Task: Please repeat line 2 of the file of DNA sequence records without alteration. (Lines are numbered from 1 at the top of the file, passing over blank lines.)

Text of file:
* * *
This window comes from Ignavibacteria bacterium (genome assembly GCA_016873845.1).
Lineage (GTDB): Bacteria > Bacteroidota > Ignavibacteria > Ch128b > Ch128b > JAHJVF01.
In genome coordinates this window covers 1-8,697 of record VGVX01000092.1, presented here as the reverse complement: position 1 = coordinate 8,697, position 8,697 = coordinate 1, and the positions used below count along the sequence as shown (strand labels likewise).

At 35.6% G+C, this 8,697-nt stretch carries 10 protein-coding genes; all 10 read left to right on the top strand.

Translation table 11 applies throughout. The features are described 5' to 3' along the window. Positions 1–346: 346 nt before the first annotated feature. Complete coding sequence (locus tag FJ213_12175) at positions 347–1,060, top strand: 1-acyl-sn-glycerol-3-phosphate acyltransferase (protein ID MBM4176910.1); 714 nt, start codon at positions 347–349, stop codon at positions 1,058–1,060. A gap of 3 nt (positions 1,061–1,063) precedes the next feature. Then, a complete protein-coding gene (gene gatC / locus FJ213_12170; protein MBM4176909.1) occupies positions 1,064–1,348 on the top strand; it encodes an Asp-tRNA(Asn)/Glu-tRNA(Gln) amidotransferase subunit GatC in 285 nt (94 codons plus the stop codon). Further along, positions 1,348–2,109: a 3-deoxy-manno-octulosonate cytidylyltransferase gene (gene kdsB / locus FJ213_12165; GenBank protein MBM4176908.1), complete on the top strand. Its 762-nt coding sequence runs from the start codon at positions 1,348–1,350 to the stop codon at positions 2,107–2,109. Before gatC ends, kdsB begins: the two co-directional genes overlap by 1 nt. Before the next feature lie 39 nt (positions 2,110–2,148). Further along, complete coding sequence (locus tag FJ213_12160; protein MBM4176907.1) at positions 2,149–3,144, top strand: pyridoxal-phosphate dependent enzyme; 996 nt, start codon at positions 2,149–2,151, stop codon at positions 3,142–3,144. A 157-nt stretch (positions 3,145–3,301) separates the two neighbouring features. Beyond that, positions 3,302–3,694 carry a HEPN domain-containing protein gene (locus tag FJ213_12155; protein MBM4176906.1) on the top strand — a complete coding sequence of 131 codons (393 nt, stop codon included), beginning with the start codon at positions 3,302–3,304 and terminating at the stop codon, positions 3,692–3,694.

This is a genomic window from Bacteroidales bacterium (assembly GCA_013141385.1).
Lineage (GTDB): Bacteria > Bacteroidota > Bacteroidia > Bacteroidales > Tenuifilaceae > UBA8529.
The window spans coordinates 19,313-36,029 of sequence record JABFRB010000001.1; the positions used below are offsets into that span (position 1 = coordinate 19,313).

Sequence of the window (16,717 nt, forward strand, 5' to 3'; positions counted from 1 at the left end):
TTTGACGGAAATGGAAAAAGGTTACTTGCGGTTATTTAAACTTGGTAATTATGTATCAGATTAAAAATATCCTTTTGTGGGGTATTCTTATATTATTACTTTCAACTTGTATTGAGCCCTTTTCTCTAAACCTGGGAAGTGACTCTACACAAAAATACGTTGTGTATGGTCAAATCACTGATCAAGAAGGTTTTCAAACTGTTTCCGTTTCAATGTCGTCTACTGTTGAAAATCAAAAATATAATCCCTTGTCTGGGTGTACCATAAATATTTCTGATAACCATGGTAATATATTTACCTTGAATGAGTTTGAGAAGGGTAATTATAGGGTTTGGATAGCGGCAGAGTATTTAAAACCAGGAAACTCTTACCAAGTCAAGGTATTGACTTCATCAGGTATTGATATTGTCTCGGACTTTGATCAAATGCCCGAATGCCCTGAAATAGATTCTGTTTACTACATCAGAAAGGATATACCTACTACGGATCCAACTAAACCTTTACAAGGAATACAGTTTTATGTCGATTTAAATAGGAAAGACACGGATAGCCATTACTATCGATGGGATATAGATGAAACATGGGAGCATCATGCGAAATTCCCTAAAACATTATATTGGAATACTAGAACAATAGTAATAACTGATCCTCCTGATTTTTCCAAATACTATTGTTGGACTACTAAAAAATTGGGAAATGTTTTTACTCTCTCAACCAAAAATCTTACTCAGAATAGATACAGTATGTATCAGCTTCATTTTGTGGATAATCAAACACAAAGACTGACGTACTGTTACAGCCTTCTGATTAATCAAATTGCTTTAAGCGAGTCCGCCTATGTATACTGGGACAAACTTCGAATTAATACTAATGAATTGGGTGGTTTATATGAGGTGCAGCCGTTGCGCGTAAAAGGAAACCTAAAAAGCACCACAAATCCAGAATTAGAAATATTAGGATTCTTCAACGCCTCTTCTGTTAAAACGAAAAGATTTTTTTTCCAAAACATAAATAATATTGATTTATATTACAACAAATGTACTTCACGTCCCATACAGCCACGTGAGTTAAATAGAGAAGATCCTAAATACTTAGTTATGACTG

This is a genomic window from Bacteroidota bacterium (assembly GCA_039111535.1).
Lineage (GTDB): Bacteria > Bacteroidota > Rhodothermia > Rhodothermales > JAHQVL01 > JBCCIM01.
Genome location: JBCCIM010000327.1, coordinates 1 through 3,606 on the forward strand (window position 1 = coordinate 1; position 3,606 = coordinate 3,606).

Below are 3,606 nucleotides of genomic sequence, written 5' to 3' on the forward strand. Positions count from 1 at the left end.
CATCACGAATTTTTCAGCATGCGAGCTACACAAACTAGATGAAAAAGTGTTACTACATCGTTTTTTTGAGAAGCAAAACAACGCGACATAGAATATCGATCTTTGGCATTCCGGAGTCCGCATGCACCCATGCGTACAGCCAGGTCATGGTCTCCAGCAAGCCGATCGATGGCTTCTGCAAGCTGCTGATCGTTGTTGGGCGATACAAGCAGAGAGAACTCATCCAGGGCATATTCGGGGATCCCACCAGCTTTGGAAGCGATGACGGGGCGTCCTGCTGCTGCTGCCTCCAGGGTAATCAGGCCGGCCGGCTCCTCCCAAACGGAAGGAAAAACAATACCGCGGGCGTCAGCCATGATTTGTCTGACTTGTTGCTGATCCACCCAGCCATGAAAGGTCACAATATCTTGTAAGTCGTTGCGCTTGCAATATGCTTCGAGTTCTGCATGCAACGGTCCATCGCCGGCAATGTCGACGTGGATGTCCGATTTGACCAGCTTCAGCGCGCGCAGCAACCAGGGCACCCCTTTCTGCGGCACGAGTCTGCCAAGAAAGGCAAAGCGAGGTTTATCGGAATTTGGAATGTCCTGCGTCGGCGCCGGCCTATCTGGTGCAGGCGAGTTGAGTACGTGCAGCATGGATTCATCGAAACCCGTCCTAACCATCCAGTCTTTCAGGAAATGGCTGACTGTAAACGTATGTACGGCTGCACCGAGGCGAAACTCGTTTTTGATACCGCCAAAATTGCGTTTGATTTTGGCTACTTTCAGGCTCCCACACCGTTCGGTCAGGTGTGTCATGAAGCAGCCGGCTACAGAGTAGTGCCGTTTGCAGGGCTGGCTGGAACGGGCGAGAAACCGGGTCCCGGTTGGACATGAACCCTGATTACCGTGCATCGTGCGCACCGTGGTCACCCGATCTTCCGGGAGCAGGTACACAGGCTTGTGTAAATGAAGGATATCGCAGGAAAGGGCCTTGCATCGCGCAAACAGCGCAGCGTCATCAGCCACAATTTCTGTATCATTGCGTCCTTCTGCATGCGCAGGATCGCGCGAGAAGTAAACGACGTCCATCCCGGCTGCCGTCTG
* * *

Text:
Lineage (GTDB): Bacteria > Bacteroidota > Ignavibacteria > Ch128b > Ch128b > JAHJVF01.